Again though, its not like an expensive drum set won't sound good either, I have a Sonor Delite as well and it's the most beautiful thing I've ever heard. Again, tuning and how you play it.

Two guys can sound completely different on the same kit. Thats proof right there that its not the gear making all the difference in sound.
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Post Sun Dec 10, 2006 9:53 am

when i got my drumset way back when, i got the like 250 dollar pacific drumset by DW, and i still use it now. sure it was...inexpensive, but after putting new heads on it and replacing some hardware, i have the best sounding set in my town.
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Post Sun Dec 10, 2006 10:38 am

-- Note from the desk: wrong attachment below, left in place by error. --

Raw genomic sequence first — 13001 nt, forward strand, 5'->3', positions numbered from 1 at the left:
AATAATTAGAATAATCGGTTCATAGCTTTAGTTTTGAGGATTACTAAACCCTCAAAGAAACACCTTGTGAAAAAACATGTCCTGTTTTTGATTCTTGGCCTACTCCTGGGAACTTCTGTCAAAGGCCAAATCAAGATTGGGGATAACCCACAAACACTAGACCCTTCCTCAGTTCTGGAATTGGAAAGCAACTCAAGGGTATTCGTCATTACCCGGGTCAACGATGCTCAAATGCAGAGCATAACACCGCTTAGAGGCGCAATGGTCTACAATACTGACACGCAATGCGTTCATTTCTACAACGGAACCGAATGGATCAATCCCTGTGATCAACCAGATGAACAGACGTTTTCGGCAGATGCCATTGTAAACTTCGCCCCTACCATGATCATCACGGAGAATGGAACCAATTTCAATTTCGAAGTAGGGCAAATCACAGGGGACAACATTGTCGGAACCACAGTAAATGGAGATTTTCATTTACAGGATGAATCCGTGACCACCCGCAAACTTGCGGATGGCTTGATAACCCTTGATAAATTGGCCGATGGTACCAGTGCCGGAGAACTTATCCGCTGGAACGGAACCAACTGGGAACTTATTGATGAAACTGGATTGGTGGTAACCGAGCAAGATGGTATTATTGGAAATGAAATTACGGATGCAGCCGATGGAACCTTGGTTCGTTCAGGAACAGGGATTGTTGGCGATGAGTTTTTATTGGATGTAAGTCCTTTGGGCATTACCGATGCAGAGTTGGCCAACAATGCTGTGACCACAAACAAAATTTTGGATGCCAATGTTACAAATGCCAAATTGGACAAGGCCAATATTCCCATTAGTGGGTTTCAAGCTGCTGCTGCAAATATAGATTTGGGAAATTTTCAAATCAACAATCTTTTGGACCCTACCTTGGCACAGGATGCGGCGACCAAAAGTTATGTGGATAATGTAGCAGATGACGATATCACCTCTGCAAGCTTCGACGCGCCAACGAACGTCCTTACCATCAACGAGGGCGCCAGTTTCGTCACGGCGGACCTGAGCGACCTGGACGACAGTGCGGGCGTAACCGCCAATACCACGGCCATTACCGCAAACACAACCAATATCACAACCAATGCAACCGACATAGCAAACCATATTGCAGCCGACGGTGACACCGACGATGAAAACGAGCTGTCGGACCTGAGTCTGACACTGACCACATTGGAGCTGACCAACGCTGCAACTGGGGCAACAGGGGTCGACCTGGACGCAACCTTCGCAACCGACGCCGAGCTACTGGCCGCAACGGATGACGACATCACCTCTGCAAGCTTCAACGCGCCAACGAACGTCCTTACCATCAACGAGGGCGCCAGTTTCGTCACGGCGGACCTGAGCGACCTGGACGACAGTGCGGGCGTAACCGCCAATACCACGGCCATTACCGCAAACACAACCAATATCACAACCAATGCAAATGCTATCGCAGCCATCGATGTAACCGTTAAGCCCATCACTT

I've been playing drums for many years and I believe at one time that was true. Years ago when you bought a cheap cymbal it sound cheap and the thing is now they sell cymbals that sound bad because people want those tones and those cymbals aren't cheap either. The lower line drums had like 3 ply / 4 ply shells and a crappy wrap finish and cheap hardware. Today kits are totally amazing!!! I wish I had the quality gear people have today when I was growing up. lower line drums with die cast hoops, lacquer finishes, heavy duty hardware, cymbals that are comparable to the top end cymbals... check them out.. I actually did this the other day.